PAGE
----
Monday, 5 May 2014

Restored and Forgiven

On Sunday I preached from John 21:1-9, looking in part at the exchange between Peter and Jesus. A number of things come from reading this but the big one for me was related to forgiveness and restoration.

If you know the Easter story, you will know how bravely Peter had said he would follow Jesus, even if it meant dying with him. When the chips were down, Peter, as Jesus had told him, denied that he knew Jesus for fear of his life. A monumental failure.

So what would be our' response to a monumental failure or even a small failure, on the part of a friend, which caused us hurt and damage? Insist on reparations (some making up for it); public humiliation (maybe it might make us feel better); Ignore it and drop them as a friend?

Jesus did none of these things, didn't even mention it, he simply took Peter aside and ask him if he loved him. Oh, and in the process charged him to shepherd, look after, care for the church that would grow in Jesus' name.

Why was this possible? Well I think the look from Jesus post Peters denial of knowing him and Peters heart broken reaction at the realisation of what he had done, tells it all. He broke in tears, recognising his failure. Peter had made no attempt to make light of it as he met Jesus, he made no attempt to justify it, after all the rest had all run away. He simply walked with Jesus and was restored, knowing that he was forgiven, because he had faced his mistake and not tried to hide it or justify it.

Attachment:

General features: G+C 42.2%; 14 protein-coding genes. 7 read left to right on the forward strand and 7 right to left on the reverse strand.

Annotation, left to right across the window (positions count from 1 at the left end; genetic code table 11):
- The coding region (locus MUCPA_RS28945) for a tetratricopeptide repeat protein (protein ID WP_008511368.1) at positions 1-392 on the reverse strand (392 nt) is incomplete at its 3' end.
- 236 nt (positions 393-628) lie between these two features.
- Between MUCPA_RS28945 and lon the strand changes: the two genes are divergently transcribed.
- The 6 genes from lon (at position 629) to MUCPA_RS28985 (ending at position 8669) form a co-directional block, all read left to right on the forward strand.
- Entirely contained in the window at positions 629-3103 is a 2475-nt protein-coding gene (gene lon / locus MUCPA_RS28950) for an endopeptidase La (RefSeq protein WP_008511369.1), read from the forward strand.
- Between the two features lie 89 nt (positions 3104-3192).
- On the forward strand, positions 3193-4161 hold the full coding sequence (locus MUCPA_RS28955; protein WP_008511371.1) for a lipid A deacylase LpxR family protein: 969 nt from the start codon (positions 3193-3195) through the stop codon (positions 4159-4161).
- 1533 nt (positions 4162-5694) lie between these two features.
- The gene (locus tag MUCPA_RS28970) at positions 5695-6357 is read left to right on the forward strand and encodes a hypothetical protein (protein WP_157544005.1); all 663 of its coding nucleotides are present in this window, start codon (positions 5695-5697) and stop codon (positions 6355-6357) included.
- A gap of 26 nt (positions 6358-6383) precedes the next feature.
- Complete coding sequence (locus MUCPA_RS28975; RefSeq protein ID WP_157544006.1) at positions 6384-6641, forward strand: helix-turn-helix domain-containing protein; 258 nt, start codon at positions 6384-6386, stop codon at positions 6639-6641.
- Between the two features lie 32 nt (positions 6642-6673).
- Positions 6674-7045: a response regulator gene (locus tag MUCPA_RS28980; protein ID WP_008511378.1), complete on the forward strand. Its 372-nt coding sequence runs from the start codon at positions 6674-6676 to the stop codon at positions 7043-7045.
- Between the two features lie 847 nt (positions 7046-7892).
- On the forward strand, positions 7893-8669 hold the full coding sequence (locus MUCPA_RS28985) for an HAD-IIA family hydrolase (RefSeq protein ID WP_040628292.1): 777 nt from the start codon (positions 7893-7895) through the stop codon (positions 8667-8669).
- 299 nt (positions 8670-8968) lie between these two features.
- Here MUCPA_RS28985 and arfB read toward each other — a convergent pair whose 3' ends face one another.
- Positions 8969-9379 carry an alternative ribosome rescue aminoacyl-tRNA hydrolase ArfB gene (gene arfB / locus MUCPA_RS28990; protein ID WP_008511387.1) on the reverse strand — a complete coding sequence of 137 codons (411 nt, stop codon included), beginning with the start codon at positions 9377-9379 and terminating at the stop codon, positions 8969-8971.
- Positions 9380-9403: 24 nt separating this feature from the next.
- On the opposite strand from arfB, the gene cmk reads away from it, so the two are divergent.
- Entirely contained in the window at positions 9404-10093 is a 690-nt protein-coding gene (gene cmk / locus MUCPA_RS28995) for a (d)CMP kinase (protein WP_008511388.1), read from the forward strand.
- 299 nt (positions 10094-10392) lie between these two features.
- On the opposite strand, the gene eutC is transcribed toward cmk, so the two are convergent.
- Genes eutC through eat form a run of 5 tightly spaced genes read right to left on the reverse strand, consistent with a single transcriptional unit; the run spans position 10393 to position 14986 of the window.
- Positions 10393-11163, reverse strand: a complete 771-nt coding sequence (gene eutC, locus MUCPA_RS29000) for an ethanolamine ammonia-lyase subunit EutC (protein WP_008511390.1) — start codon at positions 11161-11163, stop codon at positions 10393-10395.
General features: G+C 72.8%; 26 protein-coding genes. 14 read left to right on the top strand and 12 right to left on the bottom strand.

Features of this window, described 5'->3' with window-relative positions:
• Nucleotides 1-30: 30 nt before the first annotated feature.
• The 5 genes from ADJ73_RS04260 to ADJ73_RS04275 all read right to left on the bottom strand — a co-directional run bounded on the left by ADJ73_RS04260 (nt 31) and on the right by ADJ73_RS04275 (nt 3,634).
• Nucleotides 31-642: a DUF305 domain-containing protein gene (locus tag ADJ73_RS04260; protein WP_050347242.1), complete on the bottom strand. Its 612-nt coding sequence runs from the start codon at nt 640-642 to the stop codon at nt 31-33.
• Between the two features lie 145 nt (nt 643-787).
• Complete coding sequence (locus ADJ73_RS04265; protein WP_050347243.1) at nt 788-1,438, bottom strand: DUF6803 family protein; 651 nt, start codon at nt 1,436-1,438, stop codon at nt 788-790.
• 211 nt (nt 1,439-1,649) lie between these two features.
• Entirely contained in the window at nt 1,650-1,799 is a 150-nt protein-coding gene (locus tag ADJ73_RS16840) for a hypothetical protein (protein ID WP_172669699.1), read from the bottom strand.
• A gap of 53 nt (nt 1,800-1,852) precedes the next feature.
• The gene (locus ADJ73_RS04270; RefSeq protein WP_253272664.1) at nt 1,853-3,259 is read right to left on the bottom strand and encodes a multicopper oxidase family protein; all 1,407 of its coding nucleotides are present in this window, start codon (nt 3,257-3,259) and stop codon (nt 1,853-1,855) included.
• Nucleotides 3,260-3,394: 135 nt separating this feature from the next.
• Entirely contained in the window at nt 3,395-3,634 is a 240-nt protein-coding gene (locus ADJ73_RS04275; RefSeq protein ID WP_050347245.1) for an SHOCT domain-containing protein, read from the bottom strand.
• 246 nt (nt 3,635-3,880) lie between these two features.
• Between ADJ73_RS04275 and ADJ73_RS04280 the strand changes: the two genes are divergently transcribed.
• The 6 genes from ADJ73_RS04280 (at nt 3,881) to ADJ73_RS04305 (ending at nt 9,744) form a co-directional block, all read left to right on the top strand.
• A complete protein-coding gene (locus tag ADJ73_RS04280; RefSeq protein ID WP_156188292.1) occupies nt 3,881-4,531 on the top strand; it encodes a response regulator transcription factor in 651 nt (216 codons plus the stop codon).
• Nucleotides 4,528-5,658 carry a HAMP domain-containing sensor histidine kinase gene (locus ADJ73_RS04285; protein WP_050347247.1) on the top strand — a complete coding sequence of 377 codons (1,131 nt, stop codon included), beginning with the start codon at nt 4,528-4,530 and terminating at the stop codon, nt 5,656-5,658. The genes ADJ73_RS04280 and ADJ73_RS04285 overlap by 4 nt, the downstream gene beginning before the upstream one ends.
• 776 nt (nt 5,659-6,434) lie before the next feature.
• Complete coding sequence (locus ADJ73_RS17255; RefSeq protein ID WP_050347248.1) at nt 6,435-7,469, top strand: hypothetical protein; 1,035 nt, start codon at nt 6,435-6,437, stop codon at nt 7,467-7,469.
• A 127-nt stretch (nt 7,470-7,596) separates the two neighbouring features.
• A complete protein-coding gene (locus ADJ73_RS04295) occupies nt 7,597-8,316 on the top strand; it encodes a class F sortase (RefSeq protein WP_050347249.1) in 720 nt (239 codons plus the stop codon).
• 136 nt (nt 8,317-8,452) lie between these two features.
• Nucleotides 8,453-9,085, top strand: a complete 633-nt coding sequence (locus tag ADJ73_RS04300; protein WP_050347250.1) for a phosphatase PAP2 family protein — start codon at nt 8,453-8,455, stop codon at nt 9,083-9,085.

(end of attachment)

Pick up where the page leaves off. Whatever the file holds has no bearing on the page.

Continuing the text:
We will all mess up at times, some more often than others, but recognising that we have should break our hearts as we realise that the cross was for just such as us and forgiveness from Jesus is possible if we can only admit that we got it wrong.

2 comments:

Karl Relton considering 21st Century Mission said...

What was fresh for me this Easter was the Luke account (ch 22) where Jesus predicts the denial. In v32 Jesus talks of 'and when you have turned back, strengthen your brothers'.

In other words Jesus already looked ahead to the re-instatement, seeing through the failure and beyond to Peter's restoration.

Kind of forgiveness before we even realise we need it!

tony mayes said...

Thanks Karl, I think each time we read the accounts a little more comes into view.

Jesus knowing that Peter would fail, be broken over it, receive forgiveness and be restored, is challenging. Both from the forgiving and from the receiving forgiveness, angles.